Stomach, Forestomach, Epithelium - Degeneration
comment:Cytoplasmic vacuolization, cystic degeneration, and vesicle/bulla formation are forms of degeneration of the squamous epithelium that can occur in any squamous epithelium in the body. Vacuolization of the squamous epithelium is characterized by superficial epithelial cells with a pale staining and vacuolated cytoplasm. Associated mucosa may be ulcerated, and epithelial cells may be degenerate or necrotic. Subjacent tissue is variably infiltrated by inflammatory cells. This change may represent a milder change than necrosis and can be observed in studies involving gavage methods. This lesion may also be due to ulcerogenic or anti-inflammatory compounds.
Cystic degeneration is characterized by vacuolization and ballooning swelling of epithelial cells, resulting in rupture of cell membranes to form irregular spaces in the epithelium, potentially leading to development of vesicles or bulla. Associated mucosa may be ulcerated, and epithelial cells may be degenerate or necrotic. Subjacent tissue is variably infiltrated by inflammatory cells. This change may represent a progression of vacuolar degeneration and can be observed in studies involving gavage methods. This lesion may also be due to ulcerogenic or anti-inflammatory compounds.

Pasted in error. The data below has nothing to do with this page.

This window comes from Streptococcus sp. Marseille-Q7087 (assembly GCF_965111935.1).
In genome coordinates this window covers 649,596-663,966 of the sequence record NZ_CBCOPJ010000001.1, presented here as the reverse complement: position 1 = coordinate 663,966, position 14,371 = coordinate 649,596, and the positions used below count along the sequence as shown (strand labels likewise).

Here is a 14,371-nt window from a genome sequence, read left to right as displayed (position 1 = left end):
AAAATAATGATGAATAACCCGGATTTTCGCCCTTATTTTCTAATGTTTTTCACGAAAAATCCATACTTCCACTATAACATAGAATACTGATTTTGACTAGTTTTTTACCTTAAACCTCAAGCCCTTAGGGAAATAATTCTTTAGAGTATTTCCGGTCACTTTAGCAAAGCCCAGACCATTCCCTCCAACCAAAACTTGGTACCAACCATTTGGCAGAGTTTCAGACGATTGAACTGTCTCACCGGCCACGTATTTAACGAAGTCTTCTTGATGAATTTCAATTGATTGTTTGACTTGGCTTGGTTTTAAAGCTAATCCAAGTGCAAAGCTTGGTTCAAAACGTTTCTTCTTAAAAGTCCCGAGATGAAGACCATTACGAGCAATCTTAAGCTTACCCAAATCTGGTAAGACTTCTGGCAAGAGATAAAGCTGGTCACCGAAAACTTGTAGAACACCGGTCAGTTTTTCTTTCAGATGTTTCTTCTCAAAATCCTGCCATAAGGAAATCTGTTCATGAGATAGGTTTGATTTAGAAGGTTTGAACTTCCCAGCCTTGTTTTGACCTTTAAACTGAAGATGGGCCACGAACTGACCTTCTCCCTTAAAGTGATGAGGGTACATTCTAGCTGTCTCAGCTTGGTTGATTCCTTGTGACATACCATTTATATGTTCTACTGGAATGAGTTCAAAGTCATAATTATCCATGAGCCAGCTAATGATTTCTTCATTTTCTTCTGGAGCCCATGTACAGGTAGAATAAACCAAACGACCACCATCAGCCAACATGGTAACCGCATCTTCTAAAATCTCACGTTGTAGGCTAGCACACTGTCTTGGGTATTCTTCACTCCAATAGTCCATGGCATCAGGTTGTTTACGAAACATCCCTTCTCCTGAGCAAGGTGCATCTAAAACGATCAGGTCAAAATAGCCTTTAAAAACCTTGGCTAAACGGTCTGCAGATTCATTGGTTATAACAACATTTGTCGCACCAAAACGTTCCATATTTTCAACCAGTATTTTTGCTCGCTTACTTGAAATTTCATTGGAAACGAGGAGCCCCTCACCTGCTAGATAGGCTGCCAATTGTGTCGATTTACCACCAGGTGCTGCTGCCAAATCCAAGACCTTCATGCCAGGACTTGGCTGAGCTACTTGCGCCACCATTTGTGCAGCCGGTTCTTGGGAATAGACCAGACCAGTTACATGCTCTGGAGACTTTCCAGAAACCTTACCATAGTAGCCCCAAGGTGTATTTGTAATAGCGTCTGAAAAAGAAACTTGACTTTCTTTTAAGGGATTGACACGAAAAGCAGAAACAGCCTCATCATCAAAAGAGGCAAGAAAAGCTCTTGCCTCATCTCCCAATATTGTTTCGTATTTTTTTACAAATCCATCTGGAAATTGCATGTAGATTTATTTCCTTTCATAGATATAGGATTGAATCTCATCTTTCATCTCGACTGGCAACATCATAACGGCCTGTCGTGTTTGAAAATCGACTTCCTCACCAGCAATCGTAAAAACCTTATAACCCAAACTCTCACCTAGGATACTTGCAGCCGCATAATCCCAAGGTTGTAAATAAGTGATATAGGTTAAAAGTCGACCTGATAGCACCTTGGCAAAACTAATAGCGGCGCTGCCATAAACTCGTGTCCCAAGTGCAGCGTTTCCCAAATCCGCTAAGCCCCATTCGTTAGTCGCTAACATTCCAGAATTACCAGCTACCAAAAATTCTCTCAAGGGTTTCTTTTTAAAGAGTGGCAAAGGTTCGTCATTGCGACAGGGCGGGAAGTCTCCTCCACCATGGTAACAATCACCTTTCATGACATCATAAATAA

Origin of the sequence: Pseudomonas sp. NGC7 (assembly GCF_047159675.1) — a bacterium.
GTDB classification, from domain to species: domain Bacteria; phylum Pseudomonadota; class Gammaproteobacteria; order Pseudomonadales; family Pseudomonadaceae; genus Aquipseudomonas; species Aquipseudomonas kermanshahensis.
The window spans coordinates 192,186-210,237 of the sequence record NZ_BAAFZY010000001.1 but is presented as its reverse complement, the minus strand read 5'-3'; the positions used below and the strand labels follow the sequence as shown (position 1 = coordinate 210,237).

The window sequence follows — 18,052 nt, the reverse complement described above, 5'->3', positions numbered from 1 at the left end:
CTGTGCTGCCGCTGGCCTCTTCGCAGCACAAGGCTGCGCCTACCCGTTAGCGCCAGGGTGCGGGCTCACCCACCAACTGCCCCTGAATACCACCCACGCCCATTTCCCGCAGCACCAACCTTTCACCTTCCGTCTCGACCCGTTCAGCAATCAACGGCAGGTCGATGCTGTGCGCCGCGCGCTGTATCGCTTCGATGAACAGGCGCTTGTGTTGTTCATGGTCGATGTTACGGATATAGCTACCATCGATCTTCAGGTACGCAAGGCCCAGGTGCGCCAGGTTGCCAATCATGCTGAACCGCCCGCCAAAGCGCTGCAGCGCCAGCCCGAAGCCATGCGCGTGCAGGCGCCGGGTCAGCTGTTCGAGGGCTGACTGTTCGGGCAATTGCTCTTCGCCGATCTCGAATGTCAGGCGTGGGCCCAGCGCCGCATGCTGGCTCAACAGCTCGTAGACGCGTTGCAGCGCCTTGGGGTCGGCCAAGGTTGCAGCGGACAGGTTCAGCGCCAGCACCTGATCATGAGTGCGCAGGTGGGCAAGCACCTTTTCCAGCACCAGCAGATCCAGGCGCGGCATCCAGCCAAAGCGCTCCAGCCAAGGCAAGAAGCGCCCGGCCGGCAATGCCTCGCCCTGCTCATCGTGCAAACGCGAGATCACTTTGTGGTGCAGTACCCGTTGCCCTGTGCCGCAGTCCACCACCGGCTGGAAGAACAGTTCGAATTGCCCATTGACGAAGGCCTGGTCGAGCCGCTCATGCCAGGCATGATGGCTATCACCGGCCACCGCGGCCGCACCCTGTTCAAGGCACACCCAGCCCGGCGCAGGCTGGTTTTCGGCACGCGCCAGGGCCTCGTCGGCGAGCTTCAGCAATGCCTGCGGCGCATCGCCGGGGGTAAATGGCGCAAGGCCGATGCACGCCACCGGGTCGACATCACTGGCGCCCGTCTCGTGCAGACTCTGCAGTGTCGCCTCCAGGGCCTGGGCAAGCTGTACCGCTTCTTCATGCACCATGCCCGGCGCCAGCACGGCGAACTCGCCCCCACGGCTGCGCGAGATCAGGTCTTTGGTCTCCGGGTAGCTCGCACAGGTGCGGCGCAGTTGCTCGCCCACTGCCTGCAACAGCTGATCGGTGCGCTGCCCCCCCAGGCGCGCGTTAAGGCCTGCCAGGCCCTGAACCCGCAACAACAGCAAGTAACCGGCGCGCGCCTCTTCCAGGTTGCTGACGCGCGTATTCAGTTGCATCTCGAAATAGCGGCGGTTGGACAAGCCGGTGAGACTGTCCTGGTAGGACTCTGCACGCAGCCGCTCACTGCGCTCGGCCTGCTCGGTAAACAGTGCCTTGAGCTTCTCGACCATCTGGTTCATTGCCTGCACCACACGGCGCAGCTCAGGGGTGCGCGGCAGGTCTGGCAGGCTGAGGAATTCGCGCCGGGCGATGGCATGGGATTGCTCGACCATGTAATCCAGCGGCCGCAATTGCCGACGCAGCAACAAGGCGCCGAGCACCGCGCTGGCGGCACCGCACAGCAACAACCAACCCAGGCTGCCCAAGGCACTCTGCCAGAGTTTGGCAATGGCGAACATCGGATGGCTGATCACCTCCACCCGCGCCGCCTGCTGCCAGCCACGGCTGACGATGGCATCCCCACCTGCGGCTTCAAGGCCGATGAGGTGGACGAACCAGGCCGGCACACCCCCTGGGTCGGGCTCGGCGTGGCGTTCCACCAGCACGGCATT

Bulla are characterized as a localized collection of fluid in or beneath the epithelial layer. Vesicles are <1 cm and bulla are ≥ 1.0 cm. Bulla can form as the result of acantholysis, epidermal or dermal edema, degeneration of basal cells and keratinocytes, or other processes, such as frictional trauma and burns that cause a lack of cohesion between cells. Bulla can lead to erosions and ulceration.
recommendation:Degeneration should be diagnosed and graded when present as a primary lesion. When degeneration is present as a secondary lesion (e.g., when secondary to inflammation) it should not be diagnosed but should be described in the pathology narrative. If the degeneration is a prominent feature of the lesion but is not considered the primary lesion, it may be diagnosed concurrently the primary lesion if the pathologist feels it is warranted. Grading should be based on the degree of cellular swelling and extent and number of areas affected. If both degeneration and necrosis are present, both should be diagnosed and graded. Inflammation should not be diagnosed separately, unless it is a prominent feature of the lesion.
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